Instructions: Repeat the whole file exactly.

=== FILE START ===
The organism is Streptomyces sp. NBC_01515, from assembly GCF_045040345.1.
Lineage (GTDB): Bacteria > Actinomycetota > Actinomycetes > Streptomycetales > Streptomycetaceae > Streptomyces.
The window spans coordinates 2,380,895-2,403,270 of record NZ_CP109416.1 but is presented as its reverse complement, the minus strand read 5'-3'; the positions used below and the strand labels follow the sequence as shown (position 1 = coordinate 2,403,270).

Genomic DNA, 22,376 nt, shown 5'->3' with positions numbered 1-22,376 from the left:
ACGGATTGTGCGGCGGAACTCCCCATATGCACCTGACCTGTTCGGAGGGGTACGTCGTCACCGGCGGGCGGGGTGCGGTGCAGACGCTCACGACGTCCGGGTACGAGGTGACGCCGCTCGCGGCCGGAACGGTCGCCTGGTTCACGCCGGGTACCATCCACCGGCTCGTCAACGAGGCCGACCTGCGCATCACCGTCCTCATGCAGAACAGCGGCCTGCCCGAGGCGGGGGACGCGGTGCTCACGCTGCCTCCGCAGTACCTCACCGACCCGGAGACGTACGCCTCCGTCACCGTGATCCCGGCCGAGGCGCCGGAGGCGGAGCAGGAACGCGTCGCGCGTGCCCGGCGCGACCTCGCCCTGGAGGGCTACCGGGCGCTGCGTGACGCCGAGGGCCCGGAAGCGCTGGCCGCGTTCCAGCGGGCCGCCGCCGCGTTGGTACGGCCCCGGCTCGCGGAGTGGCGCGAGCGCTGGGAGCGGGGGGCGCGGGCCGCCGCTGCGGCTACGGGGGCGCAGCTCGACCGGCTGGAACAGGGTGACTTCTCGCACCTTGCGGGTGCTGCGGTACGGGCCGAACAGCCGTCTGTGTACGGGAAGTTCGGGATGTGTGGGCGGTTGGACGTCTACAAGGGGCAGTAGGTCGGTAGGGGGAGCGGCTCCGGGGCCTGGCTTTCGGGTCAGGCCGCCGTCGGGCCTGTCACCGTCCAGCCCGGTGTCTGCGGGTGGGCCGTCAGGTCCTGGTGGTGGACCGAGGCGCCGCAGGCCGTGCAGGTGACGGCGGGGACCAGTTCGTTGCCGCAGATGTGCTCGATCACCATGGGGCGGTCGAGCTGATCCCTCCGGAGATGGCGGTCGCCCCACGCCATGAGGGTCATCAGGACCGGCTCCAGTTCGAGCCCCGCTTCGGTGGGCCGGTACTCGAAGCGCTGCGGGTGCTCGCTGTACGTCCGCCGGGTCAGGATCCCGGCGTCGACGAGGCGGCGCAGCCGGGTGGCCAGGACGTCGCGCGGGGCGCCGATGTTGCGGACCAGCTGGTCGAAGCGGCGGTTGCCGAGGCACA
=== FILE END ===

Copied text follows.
The organism is Streptomyces sp. NBC_01515, from assembly GCF_045040345.1.
Lineage (GTDB): Bacteria > Actinomycetota > Actinomycetes > Streptomycetales > Streptomycetaceae > Streptomyces.
The window spans coordinates 2,380,895-2,403,270 of record NZ_CP109416.1 but is presented as its reverse complement, the minus strand read 5'-3'; the positions used below and the strand labels follow the sequence as shown (position 1 = coordinate 2,403,270).

Genomic DNA, 22,376 nt, shown 5'->3' with positions numbered 1-22,376 from the left:
ACGGATTGTGCGGCGGAACTCCCCATATGCACCTGACCTGTTCGGAGGGGTACGTCGTCACCGGCGGGCGGGGTGCGGTGCAGACGCTCACGACGTCCGGGTACGAGGTGACGCCGCTCGCGGCCGGAACGGTCGCCTGGTTCACGCCGGGTACCATCCACCGGCTCGTCAACGAGGCCGACCTGCGCATCACCGTCCTCATGCAGAACAGCGGCCTGCCCGAGGCGGGGGACGCGGTGCTCACGCTGCCTCCGCAGTACCTCACCGACCCGGAGACGTACGCCTCCGTCACCGTGATCCCGGCCGAGGCGCCGGAGGCGGAGCAGGAACGCGTCGCGCGTGCCCGGCGCGACCTCGCCCTGGAGGGCTACCGGGCGCTGCGTGACGCCGAGGGCCCGGAAGCGCTGGCCGCGTTCCAGCGGGCCGCCGCCGCGTTGGTACGGCCCCGGCTCGCGGAGTGGCGCGAGCGCTGGGAGCGGGGGGCGCGGGCCGCCGCTGCGGCTACGGGGGCGCAGCTCGACCGGCTGGAACAGGGTGACTTCTCGCACCTTGCGGGTGCTGCGGTACGGGCCGAACAGCCGTCTGTGTACGGGAAGTTCGGGATGTGTGGGCGGTTGGACGTCTACAAGGGGCAGTAGGTCGGTAGGGGGAGCGGCTCCGGGGCCTGGCTTTCGGGTCAGGCCGCCGTCGGGCCTGTCACCGTCCAGCCCGGTGTCTGCGGGTGGGCCGTCAGGTCCTGGTGGTGGACCGAGGCGCCGCAGGCCGTGCAGGTGACGGCGGGGACCAGTTCGTTGCCGCAGATGTGCTCGATCACCATGGGGCGGTCGAGCTGATCCCTCCGGAGATGGCGGTCGCCCCACGCCATGAGGGTCATCAGGACCGGCTCCAGTTCGAGCCCCGCTTCGGTGGGCCGGTACTCGAAGCGCTGCGGGTGCTCGCTGTACGTCCGCCGGGTCAGGATCCCGGCGTCGACGAGGCGGCGCAGCCGGGTGGCCAGGACGTCGCGCGGGGCGCCGATGTTGCGGACCAGCTGGTCGAAGCGGCGGTTGCCGAGGCACA